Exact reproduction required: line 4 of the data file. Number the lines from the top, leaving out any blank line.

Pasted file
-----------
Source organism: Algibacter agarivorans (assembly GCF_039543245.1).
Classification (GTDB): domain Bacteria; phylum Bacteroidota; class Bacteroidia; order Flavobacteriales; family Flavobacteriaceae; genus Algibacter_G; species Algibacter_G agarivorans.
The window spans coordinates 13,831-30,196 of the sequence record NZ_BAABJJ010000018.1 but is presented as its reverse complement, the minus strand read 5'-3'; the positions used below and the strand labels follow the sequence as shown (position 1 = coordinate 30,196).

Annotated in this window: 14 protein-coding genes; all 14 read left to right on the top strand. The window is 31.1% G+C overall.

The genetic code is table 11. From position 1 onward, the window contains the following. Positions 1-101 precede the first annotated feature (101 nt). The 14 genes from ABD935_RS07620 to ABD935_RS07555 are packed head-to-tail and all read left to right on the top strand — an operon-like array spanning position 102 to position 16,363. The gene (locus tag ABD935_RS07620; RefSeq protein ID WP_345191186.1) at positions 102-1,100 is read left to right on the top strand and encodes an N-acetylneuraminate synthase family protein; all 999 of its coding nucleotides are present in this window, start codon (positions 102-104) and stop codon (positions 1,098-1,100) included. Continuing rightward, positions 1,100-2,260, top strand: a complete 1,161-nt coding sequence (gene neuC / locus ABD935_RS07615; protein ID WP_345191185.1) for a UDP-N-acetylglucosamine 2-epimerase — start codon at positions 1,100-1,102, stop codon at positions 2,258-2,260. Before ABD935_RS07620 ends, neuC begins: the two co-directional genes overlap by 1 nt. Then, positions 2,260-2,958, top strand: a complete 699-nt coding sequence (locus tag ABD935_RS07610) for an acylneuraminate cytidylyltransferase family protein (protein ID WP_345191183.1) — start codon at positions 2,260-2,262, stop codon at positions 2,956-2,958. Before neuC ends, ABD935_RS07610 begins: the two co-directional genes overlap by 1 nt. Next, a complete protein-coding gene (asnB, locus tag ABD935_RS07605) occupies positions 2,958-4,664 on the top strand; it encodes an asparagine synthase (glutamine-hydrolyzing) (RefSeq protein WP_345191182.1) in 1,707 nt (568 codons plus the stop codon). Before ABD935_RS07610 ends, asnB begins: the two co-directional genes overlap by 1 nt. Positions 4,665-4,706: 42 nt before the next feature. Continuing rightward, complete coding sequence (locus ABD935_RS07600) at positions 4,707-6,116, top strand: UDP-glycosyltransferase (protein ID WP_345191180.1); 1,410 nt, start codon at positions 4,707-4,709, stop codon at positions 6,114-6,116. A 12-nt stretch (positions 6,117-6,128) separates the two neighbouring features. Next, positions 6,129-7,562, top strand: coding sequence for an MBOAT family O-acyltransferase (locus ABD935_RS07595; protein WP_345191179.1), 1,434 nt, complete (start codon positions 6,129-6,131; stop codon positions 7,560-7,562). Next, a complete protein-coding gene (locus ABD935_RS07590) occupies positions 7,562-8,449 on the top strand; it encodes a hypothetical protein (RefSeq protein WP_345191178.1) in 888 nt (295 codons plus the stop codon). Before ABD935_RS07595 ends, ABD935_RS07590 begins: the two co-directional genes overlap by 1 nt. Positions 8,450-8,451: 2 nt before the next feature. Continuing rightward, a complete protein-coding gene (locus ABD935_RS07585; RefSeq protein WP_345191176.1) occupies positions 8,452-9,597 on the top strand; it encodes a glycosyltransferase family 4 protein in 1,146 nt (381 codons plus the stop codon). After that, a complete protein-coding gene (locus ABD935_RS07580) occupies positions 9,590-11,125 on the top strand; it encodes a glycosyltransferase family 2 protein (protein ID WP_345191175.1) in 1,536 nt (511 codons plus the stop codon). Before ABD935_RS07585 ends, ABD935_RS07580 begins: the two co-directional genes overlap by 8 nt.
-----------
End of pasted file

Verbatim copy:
Annotated in this window: 14 protein-coding genes; all 14 read left to right on the top strand. The window is 31.1% G+C overall.